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Preparing Students for College: Cultural Discernment

Photo of Tyler RichterTyler Richter | Bio

Tyler Richter

Tyler Richter is a men's minister at Christian Campus House in Springfield, MO, a campus ministry serving students at Missouri State University, Ozarks Technical Community College, and Drury University. He joined the staff in 2013 after graduating from Missouri State, having been involved in Christian Campus House as a student. He is passionate about discipling college students during such a pivotal time in their lives so that their faith doesn't just survive college; it thrives. He also has a heart for sharing the truth of the gospel with skeptics on campus. He and his wife Amy have many hobbies in common, such as biking, hiking, running, reading, and spending time with international students. Tyler also competes in local ninja warrior competitions, a hobby which he has not convinced Amy to participate in...yet.

At Missouri State University, there are clubs for everything. There’s a club for Democrats and another for Republicans. There are societies for future accountants and future dietitians. There are associations for Chinese students, Indian students, and Saudi Arabian students.

If you love playing with Nerf guns, there’s a live action role play club for you. If you’re obsessed with Pokémon, you can join the competitive league. If you want to stand for animal rights, LGBTQ+ rights, gun rights, or the right to eat beef, there’s an organization for you. There are student communities for Christians and for atheists.

Every single club wants you to join their cause. It can be overwhelming.

With the plethora of options given to new students at the university, it can be difficult to find your footing in the truth.

What should I care about? Who should be my community on campus? How do I live faithfully for Jesus in this environment? In order to prepare our youth for success in college, we need to provide tools for cultural discernment.

Practice #2: Faithful College Students Develop Cultural Discernment

According to David Kinnaman and Mark Matlock’s Faith for Exiles, here are some statements with which students who develop cultural discernment agree:

  • “The Bible teaching I receive in my church is relevant to my life.”
  • “In my church, I regularly receive wisdom for how to live faithfully in a secular world.”
  • “At church I get wisdom for how the Bible applies to my life.”

The college students whom I’ve observed thriving the most during their time at the university have developed the ability to see culture through the lens of Scripture.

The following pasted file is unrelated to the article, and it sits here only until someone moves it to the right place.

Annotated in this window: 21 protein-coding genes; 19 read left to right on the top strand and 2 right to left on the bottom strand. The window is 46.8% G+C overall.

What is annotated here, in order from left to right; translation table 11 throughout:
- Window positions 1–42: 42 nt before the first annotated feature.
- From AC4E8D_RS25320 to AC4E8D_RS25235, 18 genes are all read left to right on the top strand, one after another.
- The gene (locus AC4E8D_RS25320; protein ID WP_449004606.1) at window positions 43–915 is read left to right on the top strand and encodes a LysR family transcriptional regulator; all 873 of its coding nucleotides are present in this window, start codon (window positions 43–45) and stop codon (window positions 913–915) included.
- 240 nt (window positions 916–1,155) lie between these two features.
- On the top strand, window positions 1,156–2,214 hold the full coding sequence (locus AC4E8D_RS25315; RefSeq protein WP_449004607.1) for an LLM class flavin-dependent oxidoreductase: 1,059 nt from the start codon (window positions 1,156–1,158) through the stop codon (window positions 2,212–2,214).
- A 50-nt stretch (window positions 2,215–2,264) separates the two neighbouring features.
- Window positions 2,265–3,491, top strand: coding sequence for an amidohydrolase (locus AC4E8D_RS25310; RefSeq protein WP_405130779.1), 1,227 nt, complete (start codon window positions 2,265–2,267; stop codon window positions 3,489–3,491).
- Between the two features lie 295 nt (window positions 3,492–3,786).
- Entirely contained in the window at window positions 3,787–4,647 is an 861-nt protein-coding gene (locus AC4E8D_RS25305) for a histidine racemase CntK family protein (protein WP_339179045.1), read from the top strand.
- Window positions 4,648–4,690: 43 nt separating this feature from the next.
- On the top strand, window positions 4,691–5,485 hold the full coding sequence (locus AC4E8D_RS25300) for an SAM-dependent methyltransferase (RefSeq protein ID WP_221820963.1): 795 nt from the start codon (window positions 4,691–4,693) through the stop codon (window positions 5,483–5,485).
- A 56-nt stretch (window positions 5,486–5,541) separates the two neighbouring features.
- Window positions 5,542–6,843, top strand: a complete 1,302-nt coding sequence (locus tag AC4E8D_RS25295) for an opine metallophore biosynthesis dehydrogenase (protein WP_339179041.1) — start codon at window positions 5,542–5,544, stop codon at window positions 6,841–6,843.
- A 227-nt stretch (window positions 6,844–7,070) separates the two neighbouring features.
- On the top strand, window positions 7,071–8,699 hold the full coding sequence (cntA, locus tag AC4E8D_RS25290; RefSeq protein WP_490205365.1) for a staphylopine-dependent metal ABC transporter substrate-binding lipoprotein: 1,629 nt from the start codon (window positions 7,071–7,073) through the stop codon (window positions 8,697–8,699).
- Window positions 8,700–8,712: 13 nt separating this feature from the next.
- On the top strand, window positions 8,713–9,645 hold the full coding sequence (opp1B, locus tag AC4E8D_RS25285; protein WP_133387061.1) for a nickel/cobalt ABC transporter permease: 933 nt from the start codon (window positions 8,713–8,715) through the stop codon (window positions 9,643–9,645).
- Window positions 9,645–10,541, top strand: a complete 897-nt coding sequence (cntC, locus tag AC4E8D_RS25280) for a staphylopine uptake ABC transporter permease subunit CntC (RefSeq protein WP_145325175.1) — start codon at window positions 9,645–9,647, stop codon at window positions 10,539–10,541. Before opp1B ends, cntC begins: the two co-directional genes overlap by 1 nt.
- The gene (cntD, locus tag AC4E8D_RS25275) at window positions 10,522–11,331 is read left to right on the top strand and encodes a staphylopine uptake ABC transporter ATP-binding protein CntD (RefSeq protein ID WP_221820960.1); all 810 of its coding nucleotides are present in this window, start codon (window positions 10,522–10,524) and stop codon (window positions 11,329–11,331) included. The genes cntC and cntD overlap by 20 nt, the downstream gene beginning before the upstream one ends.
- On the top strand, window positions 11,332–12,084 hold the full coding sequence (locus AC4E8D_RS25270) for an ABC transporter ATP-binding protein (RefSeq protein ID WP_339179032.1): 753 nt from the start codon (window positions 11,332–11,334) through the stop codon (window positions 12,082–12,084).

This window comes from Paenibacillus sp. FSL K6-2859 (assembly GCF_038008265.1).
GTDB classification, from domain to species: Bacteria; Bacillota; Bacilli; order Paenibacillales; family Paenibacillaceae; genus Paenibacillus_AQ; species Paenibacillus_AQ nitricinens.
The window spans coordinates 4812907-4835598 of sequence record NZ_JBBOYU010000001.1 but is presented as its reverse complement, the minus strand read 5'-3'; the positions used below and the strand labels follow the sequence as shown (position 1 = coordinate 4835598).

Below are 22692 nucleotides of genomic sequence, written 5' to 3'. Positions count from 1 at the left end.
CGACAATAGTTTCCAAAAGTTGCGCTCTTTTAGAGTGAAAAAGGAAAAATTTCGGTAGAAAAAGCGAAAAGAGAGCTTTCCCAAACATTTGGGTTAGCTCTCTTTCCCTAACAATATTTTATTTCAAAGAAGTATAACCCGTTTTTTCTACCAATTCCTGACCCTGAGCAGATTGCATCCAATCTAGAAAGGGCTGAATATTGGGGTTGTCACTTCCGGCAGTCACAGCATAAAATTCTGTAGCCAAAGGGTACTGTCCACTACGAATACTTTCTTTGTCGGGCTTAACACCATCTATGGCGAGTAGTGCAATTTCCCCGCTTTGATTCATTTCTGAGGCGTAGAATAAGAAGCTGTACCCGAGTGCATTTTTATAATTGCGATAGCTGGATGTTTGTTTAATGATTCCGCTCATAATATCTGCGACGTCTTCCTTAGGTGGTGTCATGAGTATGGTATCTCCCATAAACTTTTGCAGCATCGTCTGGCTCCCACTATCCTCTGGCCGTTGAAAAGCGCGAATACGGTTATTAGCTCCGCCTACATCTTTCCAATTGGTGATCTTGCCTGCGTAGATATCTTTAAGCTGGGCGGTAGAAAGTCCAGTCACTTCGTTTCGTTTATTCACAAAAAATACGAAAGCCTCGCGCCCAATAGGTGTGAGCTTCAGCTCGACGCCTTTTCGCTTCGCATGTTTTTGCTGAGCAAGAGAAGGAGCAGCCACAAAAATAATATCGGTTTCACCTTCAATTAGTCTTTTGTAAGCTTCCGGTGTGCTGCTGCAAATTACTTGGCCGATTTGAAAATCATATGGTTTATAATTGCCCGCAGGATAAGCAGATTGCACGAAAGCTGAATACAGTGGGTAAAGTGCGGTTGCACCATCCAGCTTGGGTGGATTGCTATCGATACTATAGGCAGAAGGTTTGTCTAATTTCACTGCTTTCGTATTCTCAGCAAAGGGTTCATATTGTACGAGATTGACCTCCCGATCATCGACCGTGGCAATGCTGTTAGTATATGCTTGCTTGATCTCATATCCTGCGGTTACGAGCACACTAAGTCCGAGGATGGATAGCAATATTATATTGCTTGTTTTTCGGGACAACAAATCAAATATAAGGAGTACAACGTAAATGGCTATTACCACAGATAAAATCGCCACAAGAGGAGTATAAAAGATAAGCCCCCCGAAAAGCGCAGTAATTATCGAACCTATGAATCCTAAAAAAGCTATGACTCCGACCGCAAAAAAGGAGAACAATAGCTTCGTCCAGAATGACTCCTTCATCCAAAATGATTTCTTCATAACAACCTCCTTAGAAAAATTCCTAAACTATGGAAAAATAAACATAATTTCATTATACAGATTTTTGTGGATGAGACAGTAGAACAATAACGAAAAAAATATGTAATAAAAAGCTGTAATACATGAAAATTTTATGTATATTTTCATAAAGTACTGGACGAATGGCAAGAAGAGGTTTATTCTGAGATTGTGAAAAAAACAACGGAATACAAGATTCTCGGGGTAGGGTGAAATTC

For these students, every message, every interaction, every lecture, and every aspect of the college lifestyle are “filtered” through the message of the Bible. If they are unsure how to navigate an aspect of culture in the heat of the moment, they have learned to go to Scripture and/or trusted mentors and peers after the fact to regain Biblical equilibrium.

Here are some aspects of students who excel in cultural discernment:
  • They regularly connect the teachings of the Bible with how they live their daily lives.
  • They see the world through the lens of Scripture, rather than the other way around.
  • They are able to recognize when culture is in the wrong.
  • They seek to transform the culture around them rather than condemning it outright or indiscriminately consuming it.

How Can We Encourage This Practice in our Youth?

#1 – Teach and apply the meta-narrative of Scripture.

There can sometimes exist a cognitive dissonance in the lives of many Christians, especially churched college students, who have participated in hundreds of church gatherings and who have committed half a dozen Scriptures to memory–but who have adopted a secular worldview.

These Christians know that God loves them but believe that happiness is the primary goal of life. These Christians know that Jesus died for their sins but rarely consider themselves or others as sinful.

In my experience, these Christians have in some sense missed the forest for the trees.

In other words, many churched college students have some knowledge regarding individual passages of Scripture but have virtually no knowledge of the greater narrative of the Bible, thereby limiting their ability to apply Scripture to their daily experiences.

Understanding and appreciating the meta-narrative of Scripture gives rise to the development of a biblical worldview which can then be applied to cultural discernment.

  • When we consider the original creation and what God regarded as “very good,” we discover the sovereignty of God and the value of his image bearers (Gen 1:26-27).